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Ruling lowers standards needed to create nexus
A ruling in the state of Texas has changed the parameters for determining a nexus. Taxand USA examines how this could affect the rest of the country.
A Texas Comptroller of Public Accounts Administrative Law Judge (ALJ) found that a Utah business (the Taxpayer) had substantial nexus with Texas because it licensed electronically delivered software and images to Texas customers. The determinative factor was not the mode of software delivery. The ALJ’s decision hinged on the logic that the taxpayer conceded having tangible personal property in Texas by retaining all property rights in its license agreements.
The Business Activity Research Team (BART) within the Comptroller’s office conducted an audit of a Utah corporation that sold computer software and digital content through the Internet. BART took the position that the Taxpayer’s licensing of computer software to Texas customers created a physical presence and substantial nexus. The Taxpayer disputed because its business activities in Texas were limited to the delivery of computer software primarily through the Internet, the occasional delivery of software via common carrier, and attendance by personnel at two conferences in Texas. In addition to disputing the merits of the state’s nexus claims, the Taxpayer requested penalty abatement and sought insolvency relief because of the magnitude of the audit adjustment.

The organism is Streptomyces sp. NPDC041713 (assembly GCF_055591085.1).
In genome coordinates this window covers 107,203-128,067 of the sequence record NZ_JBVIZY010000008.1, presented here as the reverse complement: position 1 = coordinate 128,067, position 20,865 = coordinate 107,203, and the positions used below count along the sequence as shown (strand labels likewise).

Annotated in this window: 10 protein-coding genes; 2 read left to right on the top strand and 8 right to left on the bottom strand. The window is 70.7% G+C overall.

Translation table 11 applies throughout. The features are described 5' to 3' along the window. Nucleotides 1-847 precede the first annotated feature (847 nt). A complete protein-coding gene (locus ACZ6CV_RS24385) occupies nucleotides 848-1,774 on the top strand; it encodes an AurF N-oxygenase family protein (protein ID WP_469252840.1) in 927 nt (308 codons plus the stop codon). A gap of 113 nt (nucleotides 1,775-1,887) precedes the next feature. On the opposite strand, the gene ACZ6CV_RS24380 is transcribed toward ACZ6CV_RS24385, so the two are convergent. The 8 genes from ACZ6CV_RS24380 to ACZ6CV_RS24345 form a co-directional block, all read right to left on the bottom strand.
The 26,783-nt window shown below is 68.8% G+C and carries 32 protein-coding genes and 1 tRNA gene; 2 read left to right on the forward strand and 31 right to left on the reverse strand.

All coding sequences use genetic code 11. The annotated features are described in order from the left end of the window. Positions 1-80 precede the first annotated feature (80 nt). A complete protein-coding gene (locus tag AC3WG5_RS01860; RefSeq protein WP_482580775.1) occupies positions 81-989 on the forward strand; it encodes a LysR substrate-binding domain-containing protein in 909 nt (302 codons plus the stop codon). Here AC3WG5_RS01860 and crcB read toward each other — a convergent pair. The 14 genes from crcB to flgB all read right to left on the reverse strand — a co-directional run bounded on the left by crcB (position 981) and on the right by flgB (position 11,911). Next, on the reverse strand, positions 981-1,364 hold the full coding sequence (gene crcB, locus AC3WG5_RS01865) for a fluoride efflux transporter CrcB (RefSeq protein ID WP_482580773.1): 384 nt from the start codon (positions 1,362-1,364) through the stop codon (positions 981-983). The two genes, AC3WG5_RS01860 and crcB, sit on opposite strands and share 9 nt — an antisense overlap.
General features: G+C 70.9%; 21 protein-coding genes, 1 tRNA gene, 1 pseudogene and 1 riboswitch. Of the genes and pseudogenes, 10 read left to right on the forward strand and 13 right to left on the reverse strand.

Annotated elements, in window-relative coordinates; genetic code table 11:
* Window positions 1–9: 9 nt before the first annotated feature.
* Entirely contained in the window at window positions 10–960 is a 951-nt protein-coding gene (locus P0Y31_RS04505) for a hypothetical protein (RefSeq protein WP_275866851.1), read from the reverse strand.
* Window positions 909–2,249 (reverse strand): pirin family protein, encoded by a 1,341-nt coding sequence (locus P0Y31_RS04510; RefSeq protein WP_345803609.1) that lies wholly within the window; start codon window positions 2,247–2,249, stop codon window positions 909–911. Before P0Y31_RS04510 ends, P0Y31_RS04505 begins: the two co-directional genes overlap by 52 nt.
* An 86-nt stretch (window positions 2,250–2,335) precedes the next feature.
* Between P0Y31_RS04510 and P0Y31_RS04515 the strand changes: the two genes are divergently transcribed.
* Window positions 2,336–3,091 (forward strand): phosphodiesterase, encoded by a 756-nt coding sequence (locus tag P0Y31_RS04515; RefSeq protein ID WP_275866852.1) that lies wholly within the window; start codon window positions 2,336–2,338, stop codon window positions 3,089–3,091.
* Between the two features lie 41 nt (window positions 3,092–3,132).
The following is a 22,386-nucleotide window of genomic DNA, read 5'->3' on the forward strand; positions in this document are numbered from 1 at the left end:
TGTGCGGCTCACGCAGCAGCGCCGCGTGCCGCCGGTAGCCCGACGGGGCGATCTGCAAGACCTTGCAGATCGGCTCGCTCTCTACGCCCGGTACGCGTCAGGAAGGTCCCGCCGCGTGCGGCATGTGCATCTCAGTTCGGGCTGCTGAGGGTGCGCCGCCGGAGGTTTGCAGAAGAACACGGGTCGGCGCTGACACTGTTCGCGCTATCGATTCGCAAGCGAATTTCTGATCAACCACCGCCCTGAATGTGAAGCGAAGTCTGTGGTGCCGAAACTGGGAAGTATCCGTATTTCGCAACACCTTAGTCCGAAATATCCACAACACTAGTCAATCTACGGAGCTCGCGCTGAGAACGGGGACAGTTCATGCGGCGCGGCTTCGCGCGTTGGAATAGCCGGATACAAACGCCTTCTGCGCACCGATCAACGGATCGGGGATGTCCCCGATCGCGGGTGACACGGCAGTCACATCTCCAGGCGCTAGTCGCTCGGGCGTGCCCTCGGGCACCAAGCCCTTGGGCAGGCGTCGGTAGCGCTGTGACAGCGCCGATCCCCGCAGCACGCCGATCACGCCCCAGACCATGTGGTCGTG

The ALJ reviewed the Taxpayer’s revenues and ruled that the amount of sales into Texas exceeded any reasonable de minimis threshold, thus the Taxpayer had nexus in Texas.
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The ALJ has established a very low bar for the bright-line physical presence standards needed to create substantial nexus. If other states latch on to the logic developed in this ruling, the ever-growing world of software, cloud computing and digital products may not have to wait for the passing of the Marketplace Fairness Act or another form of federal intervention.